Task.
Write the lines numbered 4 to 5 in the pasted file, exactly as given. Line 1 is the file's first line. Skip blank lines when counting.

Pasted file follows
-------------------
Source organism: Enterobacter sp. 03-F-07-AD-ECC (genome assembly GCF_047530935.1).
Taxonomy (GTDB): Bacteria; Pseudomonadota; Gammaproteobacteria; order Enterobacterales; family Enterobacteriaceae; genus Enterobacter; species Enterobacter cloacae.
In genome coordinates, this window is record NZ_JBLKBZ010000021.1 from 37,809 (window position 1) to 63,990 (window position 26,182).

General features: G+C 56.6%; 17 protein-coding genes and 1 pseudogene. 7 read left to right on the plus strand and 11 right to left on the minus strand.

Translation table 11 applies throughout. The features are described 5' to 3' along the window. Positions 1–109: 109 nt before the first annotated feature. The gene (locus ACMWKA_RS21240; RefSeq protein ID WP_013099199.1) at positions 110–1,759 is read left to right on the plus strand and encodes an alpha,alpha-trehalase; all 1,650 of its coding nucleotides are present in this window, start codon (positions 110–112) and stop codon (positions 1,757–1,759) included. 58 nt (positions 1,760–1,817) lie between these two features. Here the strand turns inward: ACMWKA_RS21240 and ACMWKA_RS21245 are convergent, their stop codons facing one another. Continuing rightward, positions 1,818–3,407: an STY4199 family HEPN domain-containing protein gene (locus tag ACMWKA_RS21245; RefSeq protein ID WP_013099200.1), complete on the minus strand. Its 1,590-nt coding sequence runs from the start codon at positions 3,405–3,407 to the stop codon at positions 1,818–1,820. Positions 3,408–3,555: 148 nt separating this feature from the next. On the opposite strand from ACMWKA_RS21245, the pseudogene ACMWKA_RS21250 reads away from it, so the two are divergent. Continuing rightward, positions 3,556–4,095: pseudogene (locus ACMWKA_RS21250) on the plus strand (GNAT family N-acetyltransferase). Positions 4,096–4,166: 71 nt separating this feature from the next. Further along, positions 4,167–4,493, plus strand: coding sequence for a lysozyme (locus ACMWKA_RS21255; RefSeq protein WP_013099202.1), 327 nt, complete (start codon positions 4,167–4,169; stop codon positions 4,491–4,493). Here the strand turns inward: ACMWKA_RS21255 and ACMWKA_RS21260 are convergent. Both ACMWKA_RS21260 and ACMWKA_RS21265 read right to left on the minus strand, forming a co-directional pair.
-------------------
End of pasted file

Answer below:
General features: G+C 56.6%; 17 protein-coding genes and 1 pseudogene. 7 read left to right on the plus strand and 11 right to left on the minus strand.

Translation table 11 applies throughout. The features are described 5' to 3' along the window. Positions 1–109: 109 nt before the first annotated feature. The gene (locus ACMWKA_RS21240; RefSeq protein ID WP_013099199.1) at positions 110–1,759 is read left to right on the plus strand and encodes an alpha,alpha-trehalase; all 1,650 of its coding nucleotides are present in this window, start codon (positions 110–112) and stop codon (positions 1,757–1,759) included. 58 nt (positions 1,760–1,817) lie between these two features. Here the strand turns inward: ACMWKA_RS21240 and ACMWKA_RS21245 are convergent, their stop codons facing one another. Continuing rightward, positions 1,818–3,407: an STY4199 family HEPN domain-containing protein gene (locus tag ACMWKA_RS21245; RefSeq protein ID WP_013099200.1), complete on the minus strand. Its 1,590-nt coding sequence runs from the start codon at positions 3,405–3,407 to the stop codon at positions 1,818–1,820. Positions 3,408–3,555: 148 nt separating this feature from the next. On the opposite strand from ACMWKA_RS21245, the pseudogene ACMWKA_RS21250 reads away from it, so the two are divergent. Continuing rightward, positions 3,556–4,095: pseudogene (locus ACMWKA_RS21250) on the plus strand (GNAT family N-acetyltransferase). Positions 4,096–4,166: 71 nt separating this feature from the next. Further along, positions 4,167–4,493, plus strand: coding sequence for a lysozyme (locus ACMWKA_RS21255; RefSeq protein WP_013099202.1), 327 nt, complete (start codon positions 4,167–4,169; stop codon positions 4,491–4,493). Here the strand turns inward: ACMWKA_RS21255 and ACMWKA_RS21260 are convergent. Both ACMWKA_RS21260 and ACMWKA_RS21265 read right to left on the minus strand, forming a co-directional pair.